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Lucid Motors Rises In Nasdaq Debut, Putting Valuation at Around $24 Billion

Lucid Motors shares rise following their debut in a reverse-merger with Churchill Capital that will value the electric vehicle start-up at more than $24 billion.

Shares of luxury electric vehicle start-up Lucid Motors  (LCID)  rose nearly 10% on Monday following their Nasdaq debut as the race to populate the world’s roads and highways with electric vehicles continues to heat up.

At last check, Lucid shares were up 9.32% at $26.51 The shares rose as much as 11% in early trading though were halted for a time due to heavy trading volume

The listing follows the close Friday of the merger between special purpose acquisition company Churchill Capital (CCIV) - Get Report, a blank check company started by investment banker Michael Klein. Churchill Capital will delist from the New York Stock Exchange.

The startup received about $4.4 billion in cash from the transaction, after expenses, according to reports. Saudi Arabia's Public Investment Fund has invested more than $1 billion in Lucid. It will own about 60% of the company.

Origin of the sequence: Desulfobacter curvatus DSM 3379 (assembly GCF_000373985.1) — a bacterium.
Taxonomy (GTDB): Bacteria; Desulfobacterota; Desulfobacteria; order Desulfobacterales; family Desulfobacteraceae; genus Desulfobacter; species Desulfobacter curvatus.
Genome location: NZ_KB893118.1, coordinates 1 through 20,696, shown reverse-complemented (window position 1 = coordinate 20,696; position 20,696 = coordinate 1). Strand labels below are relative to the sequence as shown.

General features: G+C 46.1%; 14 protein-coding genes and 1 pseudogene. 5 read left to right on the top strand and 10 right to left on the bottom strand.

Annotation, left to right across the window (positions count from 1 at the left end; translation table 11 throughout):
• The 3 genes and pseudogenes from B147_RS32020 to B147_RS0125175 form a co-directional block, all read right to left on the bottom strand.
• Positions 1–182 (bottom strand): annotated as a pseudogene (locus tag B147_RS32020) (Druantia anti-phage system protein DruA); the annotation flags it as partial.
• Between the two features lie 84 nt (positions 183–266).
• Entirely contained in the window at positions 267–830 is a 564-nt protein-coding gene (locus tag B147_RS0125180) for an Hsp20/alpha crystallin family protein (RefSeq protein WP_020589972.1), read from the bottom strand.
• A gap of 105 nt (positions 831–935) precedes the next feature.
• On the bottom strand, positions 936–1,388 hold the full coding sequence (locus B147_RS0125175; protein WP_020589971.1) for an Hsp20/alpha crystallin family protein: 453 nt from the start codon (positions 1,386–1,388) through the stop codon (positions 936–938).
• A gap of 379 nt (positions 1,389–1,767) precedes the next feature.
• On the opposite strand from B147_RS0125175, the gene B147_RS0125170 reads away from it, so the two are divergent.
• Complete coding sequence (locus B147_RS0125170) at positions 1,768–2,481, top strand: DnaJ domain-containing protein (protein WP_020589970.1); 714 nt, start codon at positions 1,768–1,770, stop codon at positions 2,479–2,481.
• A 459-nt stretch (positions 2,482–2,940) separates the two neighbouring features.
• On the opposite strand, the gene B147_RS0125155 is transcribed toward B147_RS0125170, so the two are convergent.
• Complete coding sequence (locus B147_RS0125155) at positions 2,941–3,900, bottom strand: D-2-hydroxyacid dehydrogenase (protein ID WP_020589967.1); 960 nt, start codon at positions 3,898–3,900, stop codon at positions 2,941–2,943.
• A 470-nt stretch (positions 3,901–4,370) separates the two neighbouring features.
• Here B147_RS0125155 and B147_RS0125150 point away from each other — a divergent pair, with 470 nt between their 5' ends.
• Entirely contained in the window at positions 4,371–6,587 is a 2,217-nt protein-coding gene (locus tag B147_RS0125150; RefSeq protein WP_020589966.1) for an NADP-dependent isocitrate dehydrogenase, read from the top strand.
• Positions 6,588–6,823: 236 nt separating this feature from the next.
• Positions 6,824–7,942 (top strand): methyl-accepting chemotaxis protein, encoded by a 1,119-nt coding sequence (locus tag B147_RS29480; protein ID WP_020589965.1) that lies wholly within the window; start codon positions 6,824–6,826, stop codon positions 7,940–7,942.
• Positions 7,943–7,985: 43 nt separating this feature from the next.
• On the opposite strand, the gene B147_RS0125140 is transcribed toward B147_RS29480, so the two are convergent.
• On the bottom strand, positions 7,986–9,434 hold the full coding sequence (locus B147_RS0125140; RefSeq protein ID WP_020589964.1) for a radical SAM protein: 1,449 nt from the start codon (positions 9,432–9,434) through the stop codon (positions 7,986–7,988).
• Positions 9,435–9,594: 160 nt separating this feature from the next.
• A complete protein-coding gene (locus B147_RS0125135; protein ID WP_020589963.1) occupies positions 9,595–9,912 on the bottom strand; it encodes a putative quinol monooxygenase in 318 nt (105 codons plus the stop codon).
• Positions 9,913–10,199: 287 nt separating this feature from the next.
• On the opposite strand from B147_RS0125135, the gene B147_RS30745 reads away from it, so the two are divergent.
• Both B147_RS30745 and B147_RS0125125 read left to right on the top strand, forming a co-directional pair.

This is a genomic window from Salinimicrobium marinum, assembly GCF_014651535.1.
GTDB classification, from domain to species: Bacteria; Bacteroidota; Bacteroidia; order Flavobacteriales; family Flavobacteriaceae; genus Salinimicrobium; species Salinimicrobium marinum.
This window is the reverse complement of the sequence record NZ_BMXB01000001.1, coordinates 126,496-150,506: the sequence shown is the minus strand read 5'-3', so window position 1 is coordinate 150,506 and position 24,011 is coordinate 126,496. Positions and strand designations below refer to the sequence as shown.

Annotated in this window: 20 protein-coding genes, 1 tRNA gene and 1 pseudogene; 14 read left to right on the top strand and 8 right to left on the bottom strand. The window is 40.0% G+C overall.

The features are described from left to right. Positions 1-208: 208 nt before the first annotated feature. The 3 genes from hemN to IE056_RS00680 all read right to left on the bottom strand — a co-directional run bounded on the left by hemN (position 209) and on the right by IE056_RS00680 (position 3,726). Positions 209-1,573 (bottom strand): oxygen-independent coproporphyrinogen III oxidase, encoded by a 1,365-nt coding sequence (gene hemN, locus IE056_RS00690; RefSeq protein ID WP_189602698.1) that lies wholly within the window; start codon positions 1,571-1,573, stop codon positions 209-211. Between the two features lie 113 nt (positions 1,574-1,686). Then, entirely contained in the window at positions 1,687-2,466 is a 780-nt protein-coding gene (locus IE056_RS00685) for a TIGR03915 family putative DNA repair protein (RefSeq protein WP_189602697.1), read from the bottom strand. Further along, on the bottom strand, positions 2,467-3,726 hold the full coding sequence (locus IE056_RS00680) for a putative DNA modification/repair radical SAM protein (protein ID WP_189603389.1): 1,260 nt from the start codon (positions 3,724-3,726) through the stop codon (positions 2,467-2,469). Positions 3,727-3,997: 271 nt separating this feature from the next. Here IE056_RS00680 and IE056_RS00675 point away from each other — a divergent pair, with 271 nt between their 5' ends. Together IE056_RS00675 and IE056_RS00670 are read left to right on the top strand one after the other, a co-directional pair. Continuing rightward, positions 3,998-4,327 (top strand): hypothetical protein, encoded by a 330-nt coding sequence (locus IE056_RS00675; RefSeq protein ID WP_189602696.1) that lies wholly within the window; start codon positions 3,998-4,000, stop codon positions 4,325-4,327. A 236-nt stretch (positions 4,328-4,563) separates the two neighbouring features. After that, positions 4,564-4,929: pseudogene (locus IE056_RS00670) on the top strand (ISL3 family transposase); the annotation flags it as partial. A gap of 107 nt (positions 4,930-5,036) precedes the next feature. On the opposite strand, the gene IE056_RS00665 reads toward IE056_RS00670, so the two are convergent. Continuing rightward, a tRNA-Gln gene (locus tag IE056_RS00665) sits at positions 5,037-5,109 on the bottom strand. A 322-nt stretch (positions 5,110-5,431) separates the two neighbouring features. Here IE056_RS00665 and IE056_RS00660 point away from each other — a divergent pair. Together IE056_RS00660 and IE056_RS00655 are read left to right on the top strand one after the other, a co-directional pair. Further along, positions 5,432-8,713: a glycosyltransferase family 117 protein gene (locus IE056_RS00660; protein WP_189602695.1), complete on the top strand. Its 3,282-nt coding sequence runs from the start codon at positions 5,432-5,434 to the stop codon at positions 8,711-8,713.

The reverse-merger deal, which faced last-minute challenges being approved due to difficulties communicating to retail investors holding the stock to vote, values Lucid at around $24 billion.

It also comes six months after Lucid announced it was joining forces with Churchill in a bid to take on Tesla  (TSLA)  and other EV makers like Fisker  (FSR)  in the U.S. and NIO  (NIO)  and XPeng  (XPEV)  in China, though Lucid has its sights set directly on Tesla.

Special-purpose acquisition companies, or SPACs, had been all the rage at the start of the year as companies looked to take advantage of what appeared to be a more streamlined effort to go public. They remain a popular option for raising capital, with 2021 marking a banner year in SPAC deals.  

The Lucid Air has a price tag of around $70,000 after tax credits, while the Air Dream Edition will cost $162,000. The EV features an autonomous driving system with 32 sensors including long-distance Lidar, which Tesla does not use.

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